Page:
Published August 2, 2021 | Version v1
Dataset Open

Named-Entity Recognition for Modern Tibetan Newspapers: Tagset, Guidelines and Training Data

  • 1. SOAS, University of London
  • 2. MIASU, Cambridge University


  • 1. Theoretical and Applied Linguistics, University of Cambridge
  • 2. MIASU, Cambridge University


This dataset, tagset and guidelines were the output of a six-month incubator project on the feasibility of developing Named-Entity Recognition (NER) for modern Tibetan, primarily for use with contemporary Tibetan-language newspapers and media published inside the PRC. The project was carried out by the Mongolian and Inner Asian Studies Unit at Cambridge University’s Department of Social Anthropology. It was funded by an incubator grant from Cambridge Language Sciences. The project title was “Named-Entity Recognition in Tibetan and Mongolian Newspapers.” The Project PI was Dr Hildegard Diemberger (Cambridge), the Coordinator and Lead Author was Dr Robert Barnett (SOAS), and Senior Advisers were Dr Nathan Hill (SOAS), Dr Marieke Meelen (Cambridge), and Dr Thomas White (Cambridge). 

Although some forms of NER and other NLP procedures have been developed within China for modern Tibetan (see Liu, Nuo et al, 2011), the data underlying those initiatives have not been made publicly available and their findings cannot be tested or reproduced. Significant work on developing NLP for Tibetan has been carried out outside China, but has focused largely on classical Tibetan and religious texts (see Hill & Garrett, Edward, 2017). 

The Cambridge incubator project therefore produced a tagset, guidelines and training data for developing NER for modern Tibetan, with a focus on historical and political analysis of contemporary newspapers, media and other public documents in Tibetan. We compiled 3.11m syllables of data in Tibetan extracted from articles downloaded from Chinese-language news aggregator sites within China, primarily and From this data, we selected texts containing 280,000 syllables in Tibetan, grouped in 26,000 utterances/sentences (available on request). Using Lighttag, an online annotation site, we developed a tagset for NER consisting of 17 tags (and one for wrong segmentation if using segmented data). We annotated approximately 186,000 syllables, leading to 9,884 annotations. Of these, after discounting flawed data, we produced training data containing c.6,700 annotations.  We carried out the secondary, manual review offline (for our method of converting Lighttag data for offline review, see the attached report “Using Spreadsheets to Review Annotations Offline.pdf”), and found an error rate of 3.6%. The final total of reviewed annotations was 6,624.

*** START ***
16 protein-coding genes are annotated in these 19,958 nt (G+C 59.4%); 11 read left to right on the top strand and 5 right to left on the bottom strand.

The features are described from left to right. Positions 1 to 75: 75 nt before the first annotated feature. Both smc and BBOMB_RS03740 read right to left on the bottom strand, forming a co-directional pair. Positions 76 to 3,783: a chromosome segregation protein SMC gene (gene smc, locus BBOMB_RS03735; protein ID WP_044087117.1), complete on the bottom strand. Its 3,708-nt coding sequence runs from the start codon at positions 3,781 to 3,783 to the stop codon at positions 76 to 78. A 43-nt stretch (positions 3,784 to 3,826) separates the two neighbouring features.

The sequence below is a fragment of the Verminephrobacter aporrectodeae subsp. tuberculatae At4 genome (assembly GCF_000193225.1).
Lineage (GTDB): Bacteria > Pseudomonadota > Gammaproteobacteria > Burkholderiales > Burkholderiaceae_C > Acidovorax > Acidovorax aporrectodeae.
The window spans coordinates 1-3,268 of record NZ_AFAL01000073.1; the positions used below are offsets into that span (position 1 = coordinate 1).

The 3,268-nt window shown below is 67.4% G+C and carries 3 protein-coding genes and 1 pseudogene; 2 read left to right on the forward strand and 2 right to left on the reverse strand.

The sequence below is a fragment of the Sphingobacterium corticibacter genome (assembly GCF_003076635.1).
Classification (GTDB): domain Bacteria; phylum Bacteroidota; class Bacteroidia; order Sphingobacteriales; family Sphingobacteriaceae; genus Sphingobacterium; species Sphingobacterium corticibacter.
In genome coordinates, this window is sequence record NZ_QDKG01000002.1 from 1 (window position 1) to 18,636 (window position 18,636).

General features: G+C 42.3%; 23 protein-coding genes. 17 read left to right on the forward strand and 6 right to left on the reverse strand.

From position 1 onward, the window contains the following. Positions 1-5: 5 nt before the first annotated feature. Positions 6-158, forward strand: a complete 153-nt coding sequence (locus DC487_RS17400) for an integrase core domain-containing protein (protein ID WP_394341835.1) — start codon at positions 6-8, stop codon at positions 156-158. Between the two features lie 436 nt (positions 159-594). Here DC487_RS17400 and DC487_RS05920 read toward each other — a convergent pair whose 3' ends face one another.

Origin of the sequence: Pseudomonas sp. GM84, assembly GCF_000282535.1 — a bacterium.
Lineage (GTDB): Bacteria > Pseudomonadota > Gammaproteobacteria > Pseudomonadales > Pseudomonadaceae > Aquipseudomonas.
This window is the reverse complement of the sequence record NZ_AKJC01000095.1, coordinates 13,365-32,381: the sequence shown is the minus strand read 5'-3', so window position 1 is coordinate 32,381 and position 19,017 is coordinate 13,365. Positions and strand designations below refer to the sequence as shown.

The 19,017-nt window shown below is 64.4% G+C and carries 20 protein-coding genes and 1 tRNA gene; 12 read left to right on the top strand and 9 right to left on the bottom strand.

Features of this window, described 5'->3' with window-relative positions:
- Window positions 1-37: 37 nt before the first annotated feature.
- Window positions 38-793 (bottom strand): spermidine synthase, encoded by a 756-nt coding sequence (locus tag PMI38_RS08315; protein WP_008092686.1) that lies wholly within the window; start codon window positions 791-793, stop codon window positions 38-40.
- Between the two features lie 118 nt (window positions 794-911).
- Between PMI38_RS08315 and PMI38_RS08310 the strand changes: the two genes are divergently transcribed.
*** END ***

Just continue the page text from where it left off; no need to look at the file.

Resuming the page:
The dataset, tagset, guidelines and reports were developed and documented by Robert Barnett, with assistance from Tsering Samdrup, Dr Hill and Dr Meelen. Primary annotation was by Tsering Samdrup, assisted by Dr Barnett.

The datasets published here include:       

  1. The tagseet guidelines and annotation manual, including the 17-tag tagset, guidelines, and recommendations ("NER for Modern Tibetan-tagset and guidelines.pdf").
  2. The tagged training data in .csv format ("Tibetan NER Training Data-tagged, reviewed wth context-v10-UTF-8.csv") and .xls format ("Tibetan NER Training Data-tagged with context-v10-UTF-8.xlsx"). This includes 6,624 reveiwed annotations, arranged according to the Tibetan alphabet together with the tags and context (utterance) for each annotation.
  3. The raw annotation results downloaded from Lighttag as .json files ("Raw Training Data for NER in Modern Tibetan") and as .xls files ("Training Data for NER in Modern Tibetan"). These include 10 "tasks" or datasets of articles scraped from Tibetan-language websites within Tibet.    
  4. A guide to preparing Lighttag annotation results for manual review offline (“Using Spreadsheets to Review Annotations Offline.pdf”).

The project's findings regarding the status of NER and NLP for vertical Mongolian are available at DOI: 10.5281/zenodo.5103499.


Note: To view normal CSV files with Tibetan content in Excel, do *not* open as normal files, but always *import* their content into Excel as Data/FromText - otherwise the Tibetan script (even if unicode) will be erased. Alternatively, save these files in UTF-8 csv vformat, not in plain csv format.


NER for Modern Tibetan-Tagset and Guidelines.pdf

Additional details